Intersections is about coming together. The artists invite you to come together and meet them at the Hillsborough Gallery of Arts. The show will run from June 23rd until July 20th.

Opening Reception

June 27th

6-9

The Fifth Element

Aside

Pat Lloyd

This past year presented some challenges that temporarily limited my ability to turn wood. I needed to find new ways to express my frustrated creativity. Woodturning was set aside, while photography took the lead. Then, a chance encounter led to my discovery of Kumihimo braiding and braided jewelry design, a rather unexpected turn I must say; strange twists and turns.

walnut bowl PLWhile in Oregon last fall, I visited the Portland Japanese Gardens. The guide pointed out a large Japanese stone lantern and described the 5 traditional elements in Japanese Buddhism of Earth, Water, Fire, Wind and Void. I was most intrigued by this Fifth Element of Void. Void represents spirit, thought, creative energy and inventiveness, the “here,” or the center.”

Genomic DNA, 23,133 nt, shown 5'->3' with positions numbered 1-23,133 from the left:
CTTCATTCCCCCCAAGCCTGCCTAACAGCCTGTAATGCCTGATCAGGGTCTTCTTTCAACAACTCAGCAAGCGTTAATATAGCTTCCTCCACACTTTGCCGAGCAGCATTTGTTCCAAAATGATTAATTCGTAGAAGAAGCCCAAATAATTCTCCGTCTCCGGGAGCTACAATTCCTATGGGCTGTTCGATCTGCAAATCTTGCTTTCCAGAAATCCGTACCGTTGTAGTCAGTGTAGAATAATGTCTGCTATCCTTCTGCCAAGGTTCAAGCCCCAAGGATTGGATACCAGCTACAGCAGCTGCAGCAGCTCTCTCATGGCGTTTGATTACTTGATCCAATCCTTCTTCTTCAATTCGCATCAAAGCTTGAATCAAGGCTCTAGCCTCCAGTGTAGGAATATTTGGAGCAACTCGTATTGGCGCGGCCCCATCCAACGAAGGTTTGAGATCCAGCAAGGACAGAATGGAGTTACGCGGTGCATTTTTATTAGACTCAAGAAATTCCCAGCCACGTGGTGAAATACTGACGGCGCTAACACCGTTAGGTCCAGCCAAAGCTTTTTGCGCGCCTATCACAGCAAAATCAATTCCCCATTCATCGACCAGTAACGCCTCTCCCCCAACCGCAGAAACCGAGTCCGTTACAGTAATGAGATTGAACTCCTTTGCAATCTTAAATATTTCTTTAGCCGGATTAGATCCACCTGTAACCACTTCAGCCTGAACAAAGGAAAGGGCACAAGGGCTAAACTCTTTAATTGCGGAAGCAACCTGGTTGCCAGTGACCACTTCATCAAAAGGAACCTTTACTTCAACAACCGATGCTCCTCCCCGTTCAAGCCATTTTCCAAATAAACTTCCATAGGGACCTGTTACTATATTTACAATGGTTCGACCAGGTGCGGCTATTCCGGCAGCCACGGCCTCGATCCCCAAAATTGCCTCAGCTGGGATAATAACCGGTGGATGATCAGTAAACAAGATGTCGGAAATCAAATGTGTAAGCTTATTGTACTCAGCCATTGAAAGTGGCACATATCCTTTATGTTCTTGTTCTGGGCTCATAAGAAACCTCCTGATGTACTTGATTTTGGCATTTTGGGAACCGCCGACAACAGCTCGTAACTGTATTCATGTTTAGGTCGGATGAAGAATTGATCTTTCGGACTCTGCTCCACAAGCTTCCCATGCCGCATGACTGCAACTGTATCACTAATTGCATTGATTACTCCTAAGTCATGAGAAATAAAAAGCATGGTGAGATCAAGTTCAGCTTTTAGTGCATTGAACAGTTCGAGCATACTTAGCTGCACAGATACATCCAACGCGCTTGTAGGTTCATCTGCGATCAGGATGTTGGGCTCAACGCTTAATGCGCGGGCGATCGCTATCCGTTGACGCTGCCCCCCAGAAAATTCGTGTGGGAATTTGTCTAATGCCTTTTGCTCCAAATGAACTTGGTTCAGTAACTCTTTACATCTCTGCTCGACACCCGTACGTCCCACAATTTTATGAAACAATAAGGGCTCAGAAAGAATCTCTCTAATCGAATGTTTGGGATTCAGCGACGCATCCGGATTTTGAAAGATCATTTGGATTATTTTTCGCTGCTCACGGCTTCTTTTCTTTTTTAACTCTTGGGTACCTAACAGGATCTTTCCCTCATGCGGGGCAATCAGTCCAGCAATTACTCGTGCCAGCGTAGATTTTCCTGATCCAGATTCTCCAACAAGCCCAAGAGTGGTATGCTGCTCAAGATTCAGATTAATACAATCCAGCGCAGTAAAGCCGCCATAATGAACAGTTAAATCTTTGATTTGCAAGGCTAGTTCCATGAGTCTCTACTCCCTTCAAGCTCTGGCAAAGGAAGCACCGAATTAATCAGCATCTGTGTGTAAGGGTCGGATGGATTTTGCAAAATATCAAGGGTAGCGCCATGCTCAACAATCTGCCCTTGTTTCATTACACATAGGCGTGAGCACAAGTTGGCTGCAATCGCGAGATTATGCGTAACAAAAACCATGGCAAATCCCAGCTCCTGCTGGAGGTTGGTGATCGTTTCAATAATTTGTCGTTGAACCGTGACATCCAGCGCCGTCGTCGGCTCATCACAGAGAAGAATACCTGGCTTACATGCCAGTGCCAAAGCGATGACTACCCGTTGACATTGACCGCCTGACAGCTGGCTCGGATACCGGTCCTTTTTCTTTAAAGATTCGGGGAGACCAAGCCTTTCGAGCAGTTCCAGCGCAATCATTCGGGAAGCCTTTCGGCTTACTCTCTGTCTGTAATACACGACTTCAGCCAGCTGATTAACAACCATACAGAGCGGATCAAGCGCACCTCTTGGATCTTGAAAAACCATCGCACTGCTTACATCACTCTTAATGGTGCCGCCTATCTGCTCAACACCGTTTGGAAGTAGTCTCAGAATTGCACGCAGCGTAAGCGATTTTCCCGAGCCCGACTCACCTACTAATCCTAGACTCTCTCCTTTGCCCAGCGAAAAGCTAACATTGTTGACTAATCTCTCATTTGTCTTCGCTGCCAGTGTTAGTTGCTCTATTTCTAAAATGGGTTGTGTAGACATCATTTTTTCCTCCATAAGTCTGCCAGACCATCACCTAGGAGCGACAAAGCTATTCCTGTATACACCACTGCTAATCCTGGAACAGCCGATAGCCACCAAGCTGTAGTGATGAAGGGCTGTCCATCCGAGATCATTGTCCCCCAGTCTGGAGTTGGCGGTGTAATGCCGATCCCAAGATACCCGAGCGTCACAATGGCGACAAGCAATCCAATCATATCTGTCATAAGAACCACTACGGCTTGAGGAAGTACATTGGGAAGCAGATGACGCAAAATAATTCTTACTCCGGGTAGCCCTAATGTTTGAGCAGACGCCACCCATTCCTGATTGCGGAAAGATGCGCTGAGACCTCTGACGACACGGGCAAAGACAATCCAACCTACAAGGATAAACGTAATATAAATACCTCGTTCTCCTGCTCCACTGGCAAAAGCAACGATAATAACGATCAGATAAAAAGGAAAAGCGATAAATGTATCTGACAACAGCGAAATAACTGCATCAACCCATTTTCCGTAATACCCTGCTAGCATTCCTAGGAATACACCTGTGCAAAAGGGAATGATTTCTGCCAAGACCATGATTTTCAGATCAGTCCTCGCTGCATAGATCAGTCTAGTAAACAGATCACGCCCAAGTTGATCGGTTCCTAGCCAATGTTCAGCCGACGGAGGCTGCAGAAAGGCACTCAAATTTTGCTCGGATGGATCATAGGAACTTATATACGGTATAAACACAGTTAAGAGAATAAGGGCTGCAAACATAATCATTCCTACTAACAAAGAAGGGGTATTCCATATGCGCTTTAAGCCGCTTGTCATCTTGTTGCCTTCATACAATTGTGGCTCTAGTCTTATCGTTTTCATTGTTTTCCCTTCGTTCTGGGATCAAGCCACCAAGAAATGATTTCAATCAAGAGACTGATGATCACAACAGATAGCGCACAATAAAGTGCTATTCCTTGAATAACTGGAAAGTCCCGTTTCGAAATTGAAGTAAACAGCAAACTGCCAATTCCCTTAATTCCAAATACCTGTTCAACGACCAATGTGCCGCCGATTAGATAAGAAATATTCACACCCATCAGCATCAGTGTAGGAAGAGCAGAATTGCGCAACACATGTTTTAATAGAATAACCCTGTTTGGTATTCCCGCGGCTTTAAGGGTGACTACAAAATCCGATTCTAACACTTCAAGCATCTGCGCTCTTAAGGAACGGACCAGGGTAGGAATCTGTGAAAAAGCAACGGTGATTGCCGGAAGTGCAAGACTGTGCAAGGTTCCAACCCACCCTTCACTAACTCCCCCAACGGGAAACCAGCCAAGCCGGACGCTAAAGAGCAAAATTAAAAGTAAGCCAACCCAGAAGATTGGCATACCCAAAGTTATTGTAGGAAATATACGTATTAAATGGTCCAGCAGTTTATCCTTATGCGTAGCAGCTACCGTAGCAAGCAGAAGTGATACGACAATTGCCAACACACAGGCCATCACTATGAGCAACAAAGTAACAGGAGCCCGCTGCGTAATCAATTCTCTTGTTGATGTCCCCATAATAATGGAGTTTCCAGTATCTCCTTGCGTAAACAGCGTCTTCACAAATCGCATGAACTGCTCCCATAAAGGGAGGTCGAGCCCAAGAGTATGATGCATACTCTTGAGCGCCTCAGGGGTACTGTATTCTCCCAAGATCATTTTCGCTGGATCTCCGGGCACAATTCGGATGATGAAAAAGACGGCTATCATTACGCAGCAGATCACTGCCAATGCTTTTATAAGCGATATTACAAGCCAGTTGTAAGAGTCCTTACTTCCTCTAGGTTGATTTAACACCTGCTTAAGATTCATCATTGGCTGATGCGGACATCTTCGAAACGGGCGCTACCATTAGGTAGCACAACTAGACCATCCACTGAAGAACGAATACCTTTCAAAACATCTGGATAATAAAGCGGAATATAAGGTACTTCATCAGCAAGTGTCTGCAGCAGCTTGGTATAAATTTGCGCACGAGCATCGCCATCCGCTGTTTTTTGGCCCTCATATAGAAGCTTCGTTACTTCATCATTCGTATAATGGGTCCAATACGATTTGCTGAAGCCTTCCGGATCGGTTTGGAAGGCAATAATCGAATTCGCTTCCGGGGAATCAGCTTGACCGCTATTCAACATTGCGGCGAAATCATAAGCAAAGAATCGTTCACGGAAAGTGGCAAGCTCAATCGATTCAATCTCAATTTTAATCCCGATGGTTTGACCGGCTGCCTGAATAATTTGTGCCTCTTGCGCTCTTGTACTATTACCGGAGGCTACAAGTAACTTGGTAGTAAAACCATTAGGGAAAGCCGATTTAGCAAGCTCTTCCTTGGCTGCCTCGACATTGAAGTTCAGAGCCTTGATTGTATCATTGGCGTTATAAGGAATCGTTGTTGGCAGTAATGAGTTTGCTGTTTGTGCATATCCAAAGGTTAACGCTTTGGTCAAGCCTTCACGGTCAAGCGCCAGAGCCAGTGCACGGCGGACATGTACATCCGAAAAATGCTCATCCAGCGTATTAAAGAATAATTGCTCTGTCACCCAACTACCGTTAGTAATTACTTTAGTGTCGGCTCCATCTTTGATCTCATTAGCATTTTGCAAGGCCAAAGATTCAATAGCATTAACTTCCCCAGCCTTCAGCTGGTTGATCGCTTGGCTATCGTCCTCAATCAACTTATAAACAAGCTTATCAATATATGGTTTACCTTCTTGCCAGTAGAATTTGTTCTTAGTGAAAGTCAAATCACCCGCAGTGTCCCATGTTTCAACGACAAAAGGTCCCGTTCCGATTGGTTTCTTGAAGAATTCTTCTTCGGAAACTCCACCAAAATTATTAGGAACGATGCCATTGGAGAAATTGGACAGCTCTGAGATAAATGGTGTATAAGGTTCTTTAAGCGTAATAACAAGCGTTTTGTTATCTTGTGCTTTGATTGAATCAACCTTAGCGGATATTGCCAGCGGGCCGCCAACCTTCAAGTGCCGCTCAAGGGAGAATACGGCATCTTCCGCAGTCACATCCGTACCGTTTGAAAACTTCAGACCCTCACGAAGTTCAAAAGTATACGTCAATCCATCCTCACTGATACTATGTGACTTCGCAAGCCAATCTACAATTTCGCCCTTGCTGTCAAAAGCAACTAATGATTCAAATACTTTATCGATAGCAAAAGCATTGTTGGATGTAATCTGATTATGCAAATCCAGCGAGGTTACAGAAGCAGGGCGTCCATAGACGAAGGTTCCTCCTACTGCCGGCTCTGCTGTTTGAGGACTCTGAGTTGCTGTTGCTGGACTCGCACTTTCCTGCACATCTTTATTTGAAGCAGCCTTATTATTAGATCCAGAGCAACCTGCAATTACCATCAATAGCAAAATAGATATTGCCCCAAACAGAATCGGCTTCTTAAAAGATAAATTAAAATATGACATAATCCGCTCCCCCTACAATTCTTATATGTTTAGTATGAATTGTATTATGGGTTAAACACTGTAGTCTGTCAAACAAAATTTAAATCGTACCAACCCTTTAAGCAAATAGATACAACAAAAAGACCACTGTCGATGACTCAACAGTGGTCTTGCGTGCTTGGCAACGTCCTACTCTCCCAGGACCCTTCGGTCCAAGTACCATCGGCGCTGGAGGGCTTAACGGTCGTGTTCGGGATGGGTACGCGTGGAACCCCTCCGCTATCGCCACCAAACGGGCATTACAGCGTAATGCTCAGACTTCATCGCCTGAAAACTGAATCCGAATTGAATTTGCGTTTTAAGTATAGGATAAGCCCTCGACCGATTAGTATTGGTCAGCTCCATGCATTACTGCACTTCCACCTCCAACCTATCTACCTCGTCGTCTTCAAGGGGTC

Kumi necklace PLOnce I let go of the need to control the uncontrollable and accepted the “here” and found my center, I was able to release the creative energy and inventiveness resident in my inner spirit, in that Fifth Element of Void. The discovery and exploration of the ancient art of Kumihimo braiding gave me a new voice.

Pat pig photoIn this new year, I am back to woodturning, with a renewed energy and passion. And, the discovery of Kumihimo that energized that creative emptiness last year, has taken on a life of its own. Kumihimo design is filled with endless possibilities. Of course, photography continues to influence my everyday life. Some days it is just hard to know what to do first, it’s such a blessing.